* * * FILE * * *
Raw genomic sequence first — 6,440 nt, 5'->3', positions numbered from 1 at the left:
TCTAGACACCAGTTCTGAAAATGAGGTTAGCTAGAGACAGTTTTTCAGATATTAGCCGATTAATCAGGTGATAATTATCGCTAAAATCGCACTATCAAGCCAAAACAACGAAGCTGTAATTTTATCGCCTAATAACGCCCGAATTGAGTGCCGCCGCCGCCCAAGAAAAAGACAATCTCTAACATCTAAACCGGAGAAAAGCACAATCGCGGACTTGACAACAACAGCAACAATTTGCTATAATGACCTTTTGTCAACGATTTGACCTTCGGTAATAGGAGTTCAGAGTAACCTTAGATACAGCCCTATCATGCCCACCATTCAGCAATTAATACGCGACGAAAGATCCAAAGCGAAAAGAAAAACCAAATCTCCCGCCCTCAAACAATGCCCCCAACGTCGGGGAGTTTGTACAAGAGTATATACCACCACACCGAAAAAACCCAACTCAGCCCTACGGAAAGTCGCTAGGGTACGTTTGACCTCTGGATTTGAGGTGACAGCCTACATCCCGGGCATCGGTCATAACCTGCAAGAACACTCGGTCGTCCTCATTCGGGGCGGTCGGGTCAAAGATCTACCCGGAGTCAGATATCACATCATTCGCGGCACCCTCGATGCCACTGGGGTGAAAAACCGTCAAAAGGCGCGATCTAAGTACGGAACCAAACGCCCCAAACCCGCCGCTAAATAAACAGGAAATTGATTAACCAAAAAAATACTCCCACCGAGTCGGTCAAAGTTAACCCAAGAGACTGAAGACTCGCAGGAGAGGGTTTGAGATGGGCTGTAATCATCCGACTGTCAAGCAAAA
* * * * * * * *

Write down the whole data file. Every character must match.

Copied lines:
Raw genomic sequence first — 6,440 nt, 5'->3', positions numbered from 1 at the left:
TCTAGACACCAGTTCTGAAAATGAGGTTAGCTAGAGACAGTTTTTCAGATATTAGCCGATTAATCAGGTGATAATTATCGCTAAAATCGCACTATCAAGCCAAAACAACGAAGCTGTAATTTTATCGCCTAATAACGCCCGAATTGAGTGCCGCCGCCGCCCAAGAAAAAGACAATCTCTAACATCTAAACCGGAGAAAAGCACAATCGCGGACTTGACAACAACAGCAACAATTTGCTATAATGACCTTTTGTCAACGATTTGACCTTCGGTAATAGGAGTTCAGAGTAACCTTAGATACAGCCCTATCATGCCCACCATTCAGCAATTAATACGCGACGAAAGATCCAAAGCGAAAAGAAAAACCAAATCTCCCGCCCTCAAACAATGCCCCCAACGTCGGGGAGTTTGTACAAGAGTATATACCACCACACCGAAAAAACCCAACTCAGCCCTACGGAAAGTCGCTAGGGTACGTTTGACCTCTGGATTTGAGGTGACAGCCTACATCCCGGGCATCGGTCATAACCTGCAAGAACACTCGGTCGTCCTCATTCGGGGCGGTCGGGTCAAAGATCTACCCGGAGTCAGATATCACATCATTCGCGGCACCCTCGATGCCACTGGGGTGAAAAACCGTCAAAAGGCGCGATCTAAGTACGGAACCAAACGCCCCAAACCCGCCGCTAAATAAACAGGAAATTGATTAACCAAAAAAATACTCCCACCGAGTCGGTCAAAGTTAACCCAAGAGACTGAAGACTCGCAGGAGAGGGTTTGAGATGGGCTGTAATCATCCGACTGTCAAGCAAAA